Images by Movie and Music Greats and Gateway Pundit

It sounds like the beginning of a good joke: Donald Trump, an old lech, and a Muslim immigrant walk into a bar...But it’s what really happened at Wednesday’s third and final presidential debate.

The lech was Wayne Newton, who in 2012 was accused in a lawsuit of "repeated sexual harassment." According to one woman’s complaint, Mr. Newton allegedly "would push up hard against her as he kissed her open-mouthed on the lips. Each kiss was wet, sloppy and disgusting and clearly of a sexual nature."

Hmmm...sounds very familiar!

Perfect choice, Donald!

That’s the same Wayne Newton who for years was on the Las Vegas Musicians Unions "unfair" list, which, as the name suggests, did not fairly compensate the musicians playing behind Newton.

Dang, Donnie, you're on a roll. This guy really, really gets you!

And the Muslim immigrant? That would be Malik Obama, the President's estranged half-brother. Apparently the two men got along fine until three years ago, when there was a falling-out after one of the men asked the other for $20,000 and the other declined to pony up.

Since then, Malik Obama has been a darling of the alt-right media, calling President Obama a "fraud and a con" and much worse.  (This represents a significant deterioration in Malik’s estimation of the man he chose to be best man at his wedding.)

Like an opossum sniffing out a rotting dead squirrel dinner a mile away, Trump descended on Malik's discontent and convinced him to be a prop in the debate.

Never mind that Trump has called for bans on Muslim immigrants, such as Malik Obama, from entering the United States and has repeatedly ruminated on the fact that the Orlando shooter Omar Mateen's parents were Muslim immigrants that should have never been allowed into the country.

“The bottom line is that the only reason the killer was in America in the first place was because we allowed his family to come here,” said Trump back in June.

Never mind that as late as 2013, Donald Trump's favorite alt-right radio mega-host, Alex Jones, was touting Malik Obama as a mastermind behind the Muslim Brotherhood.

All that needs to go on the back burner because, in the final presidential debate in Las Vegas, Obama's half-brother and Wayne Newton sang the praises of Republican nominee Donald Trump.

Neither of Trump's prize guests disappointed their host.  

Wayne accused Trump's sexual assault accusers—all nine of them—of lying to get "their ten minutes of fame."  He also said the problem for people like him and Donald (a.k.a. rich white guys) is that they are "sitting ducks" for such vixens. That ought to help Donald with women voters.

Malik actually live-tweeted the debate and was time and again unintentionally funny:

At one point he responded to rightwingers wishing he was the Obama in the White House, by saying:

"Thank you friends for wanting me to be president but I cannot. I was born in Kenya. One day maybe."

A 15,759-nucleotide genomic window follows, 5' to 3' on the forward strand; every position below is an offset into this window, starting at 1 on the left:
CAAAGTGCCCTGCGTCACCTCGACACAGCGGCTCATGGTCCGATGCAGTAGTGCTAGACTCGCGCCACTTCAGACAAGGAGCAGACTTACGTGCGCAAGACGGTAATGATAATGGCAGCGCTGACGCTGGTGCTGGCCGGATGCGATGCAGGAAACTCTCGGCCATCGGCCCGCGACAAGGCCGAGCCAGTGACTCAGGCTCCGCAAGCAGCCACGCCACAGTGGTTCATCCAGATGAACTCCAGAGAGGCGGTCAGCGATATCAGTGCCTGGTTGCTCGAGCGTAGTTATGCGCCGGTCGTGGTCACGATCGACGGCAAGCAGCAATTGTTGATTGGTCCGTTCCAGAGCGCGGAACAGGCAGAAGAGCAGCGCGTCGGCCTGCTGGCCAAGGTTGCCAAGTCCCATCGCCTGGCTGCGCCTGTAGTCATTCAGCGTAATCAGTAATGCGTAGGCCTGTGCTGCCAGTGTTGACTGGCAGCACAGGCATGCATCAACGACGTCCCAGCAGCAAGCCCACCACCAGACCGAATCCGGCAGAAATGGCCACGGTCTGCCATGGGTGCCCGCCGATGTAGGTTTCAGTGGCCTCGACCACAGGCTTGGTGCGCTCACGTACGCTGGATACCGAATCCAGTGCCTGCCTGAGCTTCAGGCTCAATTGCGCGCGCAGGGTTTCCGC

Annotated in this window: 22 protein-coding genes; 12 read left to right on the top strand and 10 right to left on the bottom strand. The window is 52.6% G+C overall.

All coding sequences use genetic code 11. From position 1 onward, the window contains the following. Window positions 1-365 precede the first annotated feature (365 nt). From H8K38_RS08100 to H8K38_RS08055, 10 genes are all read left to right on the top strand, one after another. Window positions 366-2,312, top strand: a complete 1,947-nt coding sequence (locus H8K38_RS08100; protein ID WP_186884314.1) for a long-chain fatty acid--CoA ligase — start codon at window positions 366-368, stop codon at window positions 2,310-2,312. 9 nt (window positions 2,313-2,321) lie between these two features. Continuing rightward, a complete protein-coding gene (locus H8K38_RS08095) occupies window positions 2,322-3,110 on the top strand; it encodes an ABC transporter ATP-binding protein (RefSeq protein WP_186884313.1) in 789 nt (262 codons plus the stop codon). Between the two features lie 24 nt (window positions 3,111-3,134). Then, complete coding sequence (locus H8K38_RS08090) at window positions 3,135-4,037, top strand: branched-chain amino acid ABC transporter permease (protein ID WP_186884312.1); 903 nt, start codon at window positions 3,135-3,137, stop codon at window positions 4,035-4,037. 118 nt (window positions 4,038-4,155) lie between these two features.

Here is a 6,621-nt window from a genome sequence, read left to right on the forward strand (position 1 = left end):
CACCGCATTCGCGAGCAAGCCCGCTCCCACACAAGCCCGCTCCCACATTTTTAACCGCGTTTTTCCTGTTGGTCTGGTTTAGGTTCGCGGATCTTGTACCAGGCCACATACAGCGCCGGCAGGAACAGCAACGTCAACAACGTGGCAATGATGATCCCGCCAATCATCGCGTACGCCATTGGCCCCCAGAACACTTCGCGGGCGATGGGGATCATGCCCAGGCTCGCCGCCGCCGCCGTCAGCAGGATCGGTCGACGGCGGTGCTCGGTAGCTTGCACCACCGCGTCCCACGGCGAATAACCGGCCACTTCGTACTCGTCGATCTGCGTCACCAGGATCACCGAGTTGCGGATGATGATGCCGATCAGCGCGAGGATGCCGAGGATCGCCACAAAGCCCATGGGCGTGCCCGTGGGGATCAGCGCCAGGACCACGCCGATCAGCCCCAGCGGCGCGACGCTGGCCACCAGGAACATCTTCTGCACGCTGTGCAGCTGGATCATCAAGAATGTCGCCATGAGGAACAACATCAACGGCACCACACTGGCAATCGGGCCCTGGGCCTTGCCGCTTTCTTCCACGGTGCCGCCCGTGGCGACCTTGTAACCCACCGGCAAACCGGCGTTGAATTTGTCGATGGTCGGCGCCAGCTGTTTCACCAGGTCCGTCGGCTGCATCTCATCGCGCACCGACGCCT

One day, indeed. After this year's unthinkably bizarre string of events, we can never say never again.

Jud Lounsbury is a political reporter based in Madison, Wisconsin, and a regular contributor to The Progressive.


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By Wendell Berry

Manifesto: The Mad Farmer Liberation Front

Love the quick profit, the annual raise,
vacation with pay. Want more 
of everything ready made. Be afraid 
to know your neighbors and to die.
And you will have a window in your head.
Not even your future will be a mystery 
any more. Your mind will be punched in a card 
and shut away in a little drawer.
When they want you to buy something 
they will call you. When they want you
to die for profit they will let you know. 
So, friends, every day do something
that won’t compute. Love the Lord. 
Love the world. Work for nothing. 
Take all that you have and be poor.
Love someone who does not deserve it. 
Denounce the government and embrace 
the flag. Hope to live in that free 
republic for which it stands. 
Give your approval to all you cannot
understand. Praise ignorance, for what man 
has not encountered he has not destroyed.
Ask the questions that have no answers. 
Invest in the millennium. Plant sequoias.
Say that your main crop is the forest
that you did not plant,
that you will not live to harvest.

Say that the leaves are harvested 
when they have rotted into the mold.
Call that profit. Prophesy such returns.
Put your faith in the two inches of humus 
that will build under the trees
every thousand years.
Listen to carrion—put your ear
close, and hear the faint chattering
of the songs that are to come. 
Expect the end of the world. Laugh. 
Laughter is immeasurable. Be joyful
though you have considered all the facts. 
So long as women do not go cheap 
for power, please women more than men.
Ask yourself: Will this satisfy 
a woman satisfied to bear a child?
Will this disturb the sleep 
of a woman near to giving birth? 
Go with your love to the fields.
Lie easy in the shade. Rest your head 
in her lap. Swear allegiance 
to what is nighest your thoughts.
As soon as the generals and the politicos 
can predict the motions of your mind, 
lose it. Leave it as a sign 
to mark the false trail, the way 
you didn’t go. Be like the fox 
who makes more tracks than necessary, 
some in the wrong direction.
Practice resurrection.

Wendell Berry is a poet, farmer, and environmentalist in Kentucky. This poem, first published in 1973, is reprinted by permission of the author and appears in his “New Collected Poems” (Counterpoint).

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